(Right bank) - actually between old and new weirs Tel: 01367 52434 drop: 5' 7" length: 109' width: 14'
Lock keeper: Jon Bowyer, sailing, computers, groundsman ...
This section in The Stripling Thames by Fred Thacker
1910: Thames Valley Villages by Charles G Harper
As Buscot Lock is approached from downstream the
banks are very much higher than we have seen up to now, more like the banks
five miles upstream well above the limit of navigation, where the stream is
more natural, that is above the effect of the weirs.
It is of course immediately below a weir that
you are most likely to see the river as it once looked before it was altered
for navigation and milling purposes.
(Close above a weir the banks will be almost level with the water if the
weir as been built to the maximum height possible in that place.
Presumably in times of flood there will be
much less rise just above a weir than in other places.)
Meanders herald the coming lock.
1951: Edward Ardizzone, Sketches from a Holiday Afloat -
Leave Lechlade in the afternoon. The weather lovely, the river winding among flat
fields, its banks high and covered with flowers.
Successfully negotiate our first two locks and moor for the night at an island by a weir.
It rains before dark. Three in a boat too many. The mattress hard and I long for morning.
Site of a Bridge at the tail of the Lock (presumably for the light railway on Buscot Farm -see below).
Fred Thackers map, 1920.
The Lock has a new weir cut through the
field on the Right bank. The old weir is
on the Left bank. Be careful of the
current here. The Lock has a National
Trust Picnic Site, and you will occasionally find yourself being gawped
at by parties of children.
What a privilege for you, to be an object lesson in how a lock works - just try not to fall in (for the sake of the children)
1790: The lock was built at the same time as St Johns Lock.
Fred Thacker, The Thames Highway, Volume II, Locks and Weirs -
This poundlock, built in stone by J. Nock, the builder of St John's, was opened at the end of 1790, with a toll of 2½d. per ton.
It is often alluded to as New Lock: a label found convenient for new stations.
In 1791 Mr E. Loveden owned the weir: a champion of Thames Navigation. His name is constantly occurring in the navigation history of the Thames at this time; and as a picture of the man, and a most admirable example of the retort courteous, I present a letter of his from the City records in answer to a none too pleasant criticism by the Corporation of his fellow Commissioners' procedure.
Buscot Park, 2nd Nov., 1816
Having been much from home lately I must plead absence as an excuse for not having sooner acknowledged your kind Communication, and request you will, tho' late, offer my thanks to the Thames Navigation Committee for the Copy of their Report.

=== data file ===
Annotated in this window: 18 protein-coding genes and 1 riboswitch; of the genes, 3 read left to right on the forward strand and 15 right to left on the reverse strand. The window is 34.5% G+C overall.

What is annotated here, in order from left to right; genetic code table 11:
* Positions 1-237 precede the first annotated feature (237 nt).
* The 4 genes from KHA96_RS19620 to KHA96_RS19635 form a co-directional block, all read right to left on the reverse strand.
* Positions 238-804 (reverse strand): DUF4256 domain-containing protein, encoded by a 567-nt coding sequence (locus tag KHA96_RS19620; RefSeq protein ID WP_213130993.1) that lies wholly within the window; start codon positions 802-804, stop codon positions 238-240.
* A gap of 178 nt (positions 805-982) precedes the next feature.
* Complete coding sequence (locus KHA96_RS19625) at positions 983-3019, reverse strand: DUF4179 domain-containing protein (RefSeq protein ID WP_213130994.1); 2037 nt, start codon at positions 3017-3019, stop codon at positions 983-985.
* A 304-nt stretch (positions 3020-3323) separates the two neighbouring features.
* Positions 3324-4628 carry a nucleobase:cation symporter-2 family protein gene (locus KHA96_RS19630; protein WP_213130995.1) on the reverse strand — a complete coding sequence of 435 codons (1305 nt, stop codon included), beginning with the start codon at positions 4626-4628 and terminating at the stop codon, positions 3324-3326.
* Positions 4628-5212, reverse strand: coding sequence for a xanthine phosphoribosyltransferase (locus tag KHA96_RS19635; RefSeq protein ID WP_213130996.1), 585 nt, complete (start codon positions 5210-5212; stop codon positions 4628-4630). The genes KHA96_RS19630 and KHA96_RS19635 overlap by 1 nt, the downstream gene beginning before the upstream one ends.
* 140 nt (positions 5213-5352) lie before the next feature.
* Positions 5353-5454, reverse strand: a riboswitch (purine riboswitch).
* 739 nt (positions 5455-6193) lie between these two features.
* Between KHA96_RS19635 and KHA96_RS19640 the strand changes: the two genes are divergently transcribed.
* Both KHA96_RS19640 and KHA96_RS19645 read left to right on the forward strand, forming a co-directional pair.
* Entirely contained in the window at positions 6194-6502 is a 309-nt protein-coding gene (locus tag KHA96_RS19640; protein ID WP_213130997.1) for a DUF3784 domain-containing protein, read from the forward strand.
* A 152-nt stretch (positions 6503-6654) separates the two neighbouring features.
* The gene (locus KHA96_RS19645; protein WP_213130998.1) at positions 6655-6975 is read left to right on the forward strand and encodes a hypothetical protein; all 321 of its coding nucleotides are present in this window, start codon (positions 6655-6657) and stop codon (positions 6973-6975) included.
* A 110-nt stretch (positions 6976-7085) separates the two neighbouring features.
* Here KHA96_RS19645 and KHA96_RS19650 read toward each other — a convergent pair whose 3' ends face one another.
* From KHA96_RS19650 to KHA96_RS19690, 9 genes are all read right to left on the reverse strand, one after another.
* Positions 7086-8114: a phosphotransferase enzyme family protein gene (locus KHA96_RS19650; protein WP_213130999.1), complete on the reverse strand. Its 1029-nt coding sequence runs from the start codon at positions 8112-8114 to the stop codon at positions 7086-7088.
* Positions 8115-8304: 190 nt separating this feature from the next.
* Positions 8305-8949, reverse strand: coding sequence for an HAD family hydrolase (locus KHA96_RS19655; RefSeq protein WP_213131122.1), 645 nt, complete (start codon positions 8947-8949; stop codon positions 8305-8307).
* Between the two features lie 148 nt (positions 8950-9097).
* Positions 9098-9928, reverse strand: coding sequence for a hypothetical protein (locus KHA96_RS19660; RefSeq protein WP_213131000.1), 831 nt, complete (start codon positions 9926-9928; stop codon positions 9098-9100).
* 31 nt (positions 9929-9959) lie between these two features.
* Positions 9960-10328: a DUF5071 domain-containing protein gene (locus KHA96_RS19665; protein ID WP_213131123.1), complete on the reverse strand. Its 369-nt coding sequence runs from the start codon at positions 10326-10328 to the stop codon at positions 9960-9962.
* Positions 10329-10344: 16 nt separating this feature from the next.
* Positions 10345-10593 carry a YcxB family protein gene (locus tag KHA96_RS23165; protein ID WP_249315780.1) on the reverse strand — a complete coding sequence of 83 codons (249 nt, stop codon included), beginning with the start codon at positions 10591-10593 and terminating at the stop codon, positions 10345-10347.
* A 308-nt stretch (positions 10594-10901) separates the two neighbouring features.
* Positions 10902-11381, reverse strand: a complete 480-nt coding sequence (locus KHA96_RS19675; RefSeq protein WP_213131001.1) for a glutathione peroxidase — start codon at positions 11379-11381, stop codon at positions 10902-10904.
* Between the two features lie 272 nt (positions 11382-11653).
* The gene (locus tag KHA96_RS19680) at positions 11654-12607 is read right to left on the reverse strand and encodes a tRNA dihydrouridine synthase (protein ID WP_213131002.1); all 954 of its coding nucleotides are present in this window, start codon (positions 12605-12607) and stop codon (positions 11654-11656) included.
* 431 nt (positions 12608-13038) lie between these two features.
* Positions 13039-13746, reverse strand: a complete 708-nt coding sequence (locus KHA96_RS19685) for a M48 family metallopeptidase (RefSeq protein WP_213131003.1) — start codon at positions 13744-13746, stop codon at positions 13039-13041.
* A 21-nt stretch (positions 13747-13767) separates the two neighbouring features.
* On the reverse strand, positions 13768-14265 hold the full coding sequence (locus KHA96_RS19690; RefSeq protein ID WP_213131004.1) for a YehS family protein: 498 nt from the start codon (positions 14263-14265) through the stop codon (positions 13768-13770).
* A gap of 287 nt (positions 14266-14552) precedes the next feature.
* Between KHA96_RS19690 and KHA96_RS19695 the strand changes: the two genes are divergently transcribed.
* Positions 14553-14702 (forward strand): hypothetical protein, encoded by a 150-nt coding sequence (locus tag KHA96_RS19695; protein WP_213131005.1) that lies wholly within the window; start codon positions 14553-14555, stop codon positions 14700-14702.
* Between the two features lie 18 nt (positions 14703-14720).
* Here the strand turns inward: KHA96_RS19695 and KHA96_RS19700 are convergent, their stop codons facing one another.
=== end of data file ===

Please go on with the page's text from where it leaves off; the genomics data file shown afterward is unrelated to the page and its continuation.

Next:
The bends in this Upper District certainly impede the Navigation, but help to keep up the Water, which if those were cut would run off too rapidly, and occassion a necessity for more Pound Locks.
The Government of the Commissioners is badly formed, a new Constitution is wanted. What is intended to be done by the New Act to be applied for in the next session?
I have frequently thought of going in the shallop from hence by T & S Canal to the Severn, Bristol and back thro' the K and A to Reading and up the Thames to this place. [ The city had just performed this tour. ] Will you favour me with the Stations you took each Night and accommodation you met at them?
The North Wilts is a bad Prospect, and proceeds very slowly.
I hope your Committee will make frequent surveys and not pass without calling on
Your obliged humble Servant
A hare and pheasant will be sent by this Nights Coach for your acceptance.
1930s?: Buscot Lock, Packer Collection -
Buscot Lock, Packer Collection, 1930s?
© Oxfordshire County Council Photographic Archive; D240103a
1690: Baskerville -
And in Buscot I understand
Dwells a Captain of our trainbands
Master Loveden is his name
A person of good worth and fame
Long may he live in wealth and honour
With a kind lass to tumble on her.
Now there's a rhyme with 'honour' which would not occur to your average poet! Master Loveden has long ceased to take advantage of kind lasses and is buried in Buscot Churchyard.
1780: The mansion and park at Buscot built. (Now National Trust).
1787: Edward Loveden Loveden inherited Buscot Park. He was a magistrate, High Sheriff of Berkshire, independent MP, co-founder of the Royal Agricultural Society and chairman of the Parliamentary committee which in 1793 oversaw the improvement of the Thames.
1796: Buscot Park, Boydells History of the Thames -
Buscot Park. June 1, 1793. J. Farington R.A. delt. J.C. Stadler sculpt. (Published) by J. & J. Boydell, Shakespeare Gally. Pall Mall & (No. 90) Cheapside (London).
1822: Edward Loveden's Obituary in the Country Gentleman -
... almost every public undertaking was indebted to his purse or his judgment, and frequently to both.
He was a principal promoter of the junction of the Thames and Severn; and the Thames Navigation was indebted to him for almost every real improvement in the upper districts, which has been made within a period of fifty years.
So much was he attached to the prince of British streams, on whose banks a large portion of his estate lay, that he used to be called, jocularly by his friends,
"Old Father Thames,"
an application which he did not dislike on suitable occasions.
1834: Tombleson -
Buscot, Tombleson 1834
1859: Edward Loveden's family sold the estate to Robert Tertius Campbell newly returned from Australia. He bought the villages of Buscot and Easton Hastings with their total population of some 3500. And he set about turning this run down estate into a marvel of modern Victorian Industry.
1870s: The factory on the Left bank above Buscot Lock -
Campbell's Buscot Factory.
Campbell decided to produce alcohol from sugar
beet, so first
he thoroughly drained the land, then he built a twenty acre reservoir, then
three large water wheel driven pumps to fill it, one at Buscot
and two at Eaton (see above).
1883: Map showing the Factory, Berkshire Distillery, the Manure Works and the Vitriol Works. The light railway lines are clearly marked -
1883 Map of Buscot
Buscot Water Wheel seen in 1888
1914: Printed in Wilts and Gloucester Standard in 1915 and in 'Round about the Upper Thames' by Alfred Williams in 1922
A water-wheel, twelve feet high and sixteen feet wide, stands on the river.
The weight of this is over twenty five-tons, and it has a driving capacity equivalent to twenty-one horsepower.